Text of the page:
It is important to build in that it is challenge by choice, and recognize that not everyone is ready to be blindfolded or in close proximity with others or trust others.  There must be roles for each person within his or her comfort zone.  The absolute number one rule is no one can get hurt (physically or emotionally) and that we respect each other and our choices.  That is another thing I find is consistent: when you put that out there at the beginning, people will do that, and rarely, a gentle reminder might be required.
 You build in some challenges, but with a safety net: spotters who watch to make sure no one walks into a wall for example, but also with enough challenge to help them figure out on their own what they need to do, or what they need to ask for--both of those are important things to know how to do in life.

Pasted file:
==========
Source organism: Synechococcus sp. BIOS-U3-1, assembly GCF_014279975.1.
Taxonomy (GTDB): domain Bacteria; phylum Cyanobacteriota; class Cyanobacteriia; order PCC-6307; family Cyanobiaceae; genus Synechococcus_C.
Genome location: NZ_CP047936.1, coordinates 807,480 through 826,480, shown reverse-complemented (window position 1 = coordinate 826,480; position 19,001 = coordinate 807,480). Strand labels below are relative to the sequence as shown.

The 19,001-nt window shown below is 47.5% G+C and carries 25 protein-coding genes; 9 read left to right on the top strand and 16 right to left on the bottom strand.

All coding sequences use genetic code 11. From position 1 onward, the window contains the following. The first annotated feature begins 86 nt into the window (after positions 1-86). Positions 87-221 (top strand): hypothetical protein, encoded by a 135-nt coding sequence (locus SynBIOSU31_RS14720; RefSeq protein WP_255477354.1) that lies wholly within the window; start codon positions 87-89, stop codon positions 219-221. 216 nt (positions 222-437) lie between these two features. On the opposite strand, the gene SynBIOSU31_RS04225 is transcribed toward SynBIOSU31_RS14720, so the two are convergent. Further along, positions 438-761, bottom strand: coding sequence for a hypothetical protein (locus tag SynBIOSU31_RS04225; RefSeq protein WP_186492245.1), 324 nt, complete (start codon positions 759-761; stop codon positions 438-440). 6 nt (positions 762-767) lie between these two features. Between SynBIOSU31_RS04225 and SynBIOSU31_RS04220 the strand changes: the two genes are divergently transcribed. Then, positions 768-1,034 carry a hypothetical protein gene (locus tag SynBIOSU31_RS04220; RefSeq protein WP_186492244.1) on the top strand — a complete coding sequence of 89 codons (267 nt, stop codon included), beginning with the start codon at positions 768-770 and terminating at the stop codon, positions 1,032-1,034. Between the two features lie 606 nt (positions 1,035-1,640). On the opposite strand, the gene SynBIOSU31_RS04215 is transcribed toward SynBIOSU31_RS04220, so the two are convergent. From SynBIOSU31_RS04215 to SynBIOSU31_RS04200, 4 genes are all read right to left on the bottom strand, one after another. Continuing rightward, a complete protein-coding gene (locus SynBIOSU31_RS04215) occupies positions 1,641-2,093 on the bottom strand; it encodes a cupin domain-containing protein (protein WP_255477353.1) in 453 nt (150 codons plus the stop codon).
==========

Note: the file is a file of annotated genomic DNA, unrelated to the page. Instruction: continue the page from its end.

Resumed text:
The processing after each activity is where the growth comes in: "leadership".."followship"..what would you change?  "Be in the middle."  Then we can talk about the times in life it is better not to go first or last, or surrounding ourselves with people we trust to have our best interests at heart, or to "have our back."  There is something about this process (and I have been using it for 22 years (I know, I can't believe that either!) where it makes sense as you apply what just happened in "fun" to your own life.